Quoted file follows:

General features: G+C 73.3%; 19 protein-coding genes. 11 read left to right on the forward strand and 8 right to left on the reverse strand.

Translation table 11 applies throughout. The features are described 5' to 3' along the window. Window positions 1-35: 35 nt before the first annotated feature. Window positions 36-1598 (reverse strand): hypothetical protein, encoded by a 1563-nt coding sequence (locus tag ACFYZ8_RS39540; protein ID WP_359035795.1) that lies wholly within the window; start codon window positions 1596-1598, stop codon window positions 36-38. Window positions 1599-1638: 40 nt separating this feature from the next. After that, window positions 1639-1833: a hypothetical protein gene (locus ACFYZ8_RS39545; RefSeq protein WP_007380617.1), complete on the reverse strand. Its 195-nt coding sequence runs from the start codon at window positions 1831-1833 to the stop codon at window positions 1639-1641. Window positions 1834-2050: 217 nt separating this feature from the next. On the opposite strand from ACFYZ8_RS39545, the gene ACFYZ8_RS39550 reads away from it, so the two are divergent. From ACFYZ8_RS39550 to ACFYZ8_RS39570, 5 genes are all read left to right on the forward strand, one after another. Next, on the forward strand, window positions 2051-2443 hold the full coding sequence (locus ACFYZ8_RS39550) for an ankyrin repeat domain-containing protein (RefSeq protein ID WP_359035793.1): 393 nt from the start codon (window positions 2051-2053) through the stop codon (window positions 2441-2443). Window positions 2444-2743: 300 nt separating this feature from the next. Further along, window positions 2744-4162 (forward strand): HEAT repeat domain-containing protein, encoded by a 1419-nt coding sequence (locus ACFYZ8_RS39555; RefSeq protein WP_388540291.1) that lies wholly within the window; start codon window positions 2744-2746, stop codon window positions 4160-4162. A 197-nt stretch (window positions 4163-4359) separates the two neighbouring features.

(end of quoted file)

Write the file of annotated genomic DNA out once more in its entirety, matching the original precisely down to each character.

General features: G+C 73.3%; 19 protein-coding genes. 11 read left to right on the forward strand and 8 right to left on the reverse strand.

Translation table 11 applies throughout. The features are described 5' to 3' along the window. Window positions 1-35: 35 nt before the first annotated feature. Window positions 36-1598 (reverse strand): hypothetical protein, encoded by a 1563-nt coding sequence (locus tag ACFYZ8_RS39540; protein ID WP_359035795.1) that lies wholly within the window; start codon window positions 1596-1598, stop codon window positions 36-38. Window positions 1599-1638: 40 nt separating this feature from the next. After that, window positions 1639-1833: a hypothetical protein gene (locus ACFYZ8_RS39545; RefSeq protein WP_007380617.1), complete on the reverse strand. Its 195-nt coding sequence runs from the start codon at window positions 1831-1833 to the stop codon at window positions 1639-1641. Window positions 1834-2050: 217 nt separating this feature from the next. On the opposite strand from ACFYZ8_RS39545, the gene ACFYZ8_RS39550 reads away from it, so the two are divergent. From ACFYZ8_RS39550 to ACFYZ8_RS39570, 5 genes are all read left to right on the forward strand, one after another. Next, on the forward strand, window positions 2051-2443 hold the full coding sequence (locus ACFYZ8_RS39550) for an ankyrin repeat domain-containing protein (RefSeq protein ID WP_359035793.1): 393 nt from the start codon (window positions 2051-2053) through the stop codon (window positions 2441-2443). Window positions 2444-2743: 300 nt separating this feature from the next. Further along, window positions 2744-4162 (forward strand): HEAT repeat domain-containing protein, encoded by a 1419-nt coding sequence (locus ACFYZ8_RS39555; RefSeq protein WP_388540291.1) that lies wholly within the window; start codon window positions 2744-2746, stop codon window positions 4160-4162. A 197-nt stretch (window positions 4163-4359) separates the two neighbouring features.